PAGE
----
When we look
up at the sky on a clear night, it has the appearance of a dark
sphere illuminated by the many thousands of celestial objects
some faint, some bright that are visible to the naked eye.
If we do the same thing with a powerful telescope, we see orders
of magnitude more objects, many of which are other galaxies like
our own. In both cases, we see just a projection of objects onto
the plane of the sky, without any sense of how far away they are
Thanks to Edwin
Hubble discovering more than 70 years ago that galaxies are receeding
from us at a speed proportional to their distance, we have a very
simple way of measuring how far away they are. This can be done
through obtaining a galaxys spectrum, measuring how far it
has been shifted towards redder wavelengths as a result of its recessional
motion (its redshift), and using the redshift to infer its distance
from Hubbles Law.
While this is
not a difficult measurement, it initially was a slow process since
galaxies could only be observed one at a time and it took some time
to record their relatively faint signals. Even some 50 years after
Hubbles discovery, redshifts and distances had been recorded
for as few as 30,000 galaxies! In the 1990s this situation
was completely revolutionised through the use of robotic positioners
and optical fibres to collect the light from and observe many hundreds
of objects at the one time. The most advanced instrument for doing
this was built here in Australia for the 3.9m Anglo-Australian Telescope.
Called 2dF because of its two-degree field of view,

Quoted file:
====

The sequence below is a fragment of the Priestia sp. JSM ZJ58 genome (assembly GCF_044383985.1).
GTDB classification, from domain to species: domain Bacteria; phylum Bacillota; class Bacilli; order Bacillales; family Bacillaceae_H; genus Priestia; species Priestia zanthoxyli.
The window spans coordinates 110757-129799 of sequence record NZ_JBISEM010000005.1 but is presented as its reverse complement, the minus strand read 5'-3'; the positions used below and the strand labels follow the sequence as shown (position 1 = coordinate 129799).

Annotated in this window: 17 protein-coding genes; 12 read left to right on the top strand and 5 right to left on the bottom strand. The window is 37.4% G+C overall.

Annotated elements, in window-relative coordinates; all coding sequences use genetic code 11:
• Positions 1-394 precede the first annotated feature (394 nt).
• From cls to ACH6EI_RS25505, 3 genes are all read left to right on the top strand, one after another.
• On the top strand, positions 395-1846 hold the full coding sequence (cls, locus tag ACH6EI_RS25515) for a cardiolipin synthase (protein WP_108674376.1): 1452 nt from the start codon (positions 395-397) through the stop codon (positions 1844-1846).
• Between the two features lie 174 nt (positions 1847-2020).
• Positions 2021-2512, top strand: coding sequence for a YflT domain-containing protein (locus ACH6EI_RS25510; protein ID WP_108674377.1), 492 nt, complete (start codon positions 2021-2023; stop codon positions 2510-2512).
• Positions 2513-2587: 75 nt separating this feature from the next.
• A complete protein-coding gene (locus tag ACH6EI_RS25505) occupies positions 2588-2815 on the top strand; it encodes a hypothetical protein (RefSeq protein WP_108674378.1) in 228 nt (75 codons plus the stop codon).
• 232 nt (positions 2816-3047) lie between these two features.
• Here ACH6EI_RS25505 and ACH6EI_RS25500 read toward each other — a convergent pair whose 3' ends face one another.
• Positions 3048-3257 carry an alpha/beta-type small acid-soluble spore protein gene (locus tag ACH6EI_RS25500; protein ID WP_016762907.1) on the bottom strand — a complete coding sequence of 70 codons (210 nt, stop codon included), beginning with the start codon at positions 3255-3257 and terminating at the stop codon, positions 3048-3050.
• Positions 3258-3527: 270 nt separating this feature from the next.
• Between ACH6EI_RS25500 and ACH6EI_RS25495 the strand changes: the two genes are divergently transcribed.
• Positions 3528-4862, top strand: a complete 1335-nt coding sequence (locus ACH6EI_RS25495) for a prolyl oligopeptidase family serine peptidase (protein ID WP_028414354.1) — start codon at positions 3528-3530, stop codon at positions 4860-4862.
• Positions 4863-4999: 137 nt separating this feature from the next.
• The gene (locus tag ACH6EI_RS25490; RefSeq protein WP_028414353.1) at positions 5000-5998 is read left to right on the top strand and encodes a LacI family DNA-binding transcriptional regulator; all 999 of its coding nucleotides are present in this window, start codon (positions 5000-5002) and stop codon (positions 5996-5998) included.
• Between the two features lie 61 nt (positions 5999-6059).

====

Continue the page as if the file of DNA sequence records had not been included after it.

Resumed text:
it is capable of measuring spectra for 400 objects simultaneously.
Since 1995, a group of us here in the School of Physics have been
involved in the 2dF Galaxy Redshift Survey (2dFGRS)
- the largest ever such survey of its kind designed to measure the
redshifts, and hence distances, for 250,000 galaxies and thus create
the highest fidelity three-dimensional map of how galaxies are distributed
in the local universe. At the end of 2001, this mammoth survey was
completed, yielding the exquisite galaxy map shown in the figure
below. It shows that most (90% of) galaxies are located on the surfaces
of big bubbles, with the rest residing in dense, knotty,
clusters systems which have been the focus of the research
efforts here at UNSW.
For the first
time, the galaxy distribution and its structure over hundreds of
millions of light years can be studied in great quantitative detail.
This is very important, since the statistical average of how galaxies
(and hence matter) are clustered on these huge scales bears the
imprint of the matter and energy content of the universe. Analysis
of this clustering has revealed that only ~35% of the universes
energy content can be attributed to matter, with the rest being
in some form of dark energy. Moreover, the matter of
the universe is mostly dark matter, with only 6% being
the normal baryonic matter that planets, stars and galaxies
are made of. The same results were found by analyzing the data in
another way: by looking at how galaxies move under the influence
of gravity. Not only was this agreement reassuring, but it also
confirmed that it is gravity alone that is responsible for forming
the delicate and intricate structures seen in the map below.
Couch, Roberto De Propris,
Marton Hidas and Suzanne Kenyon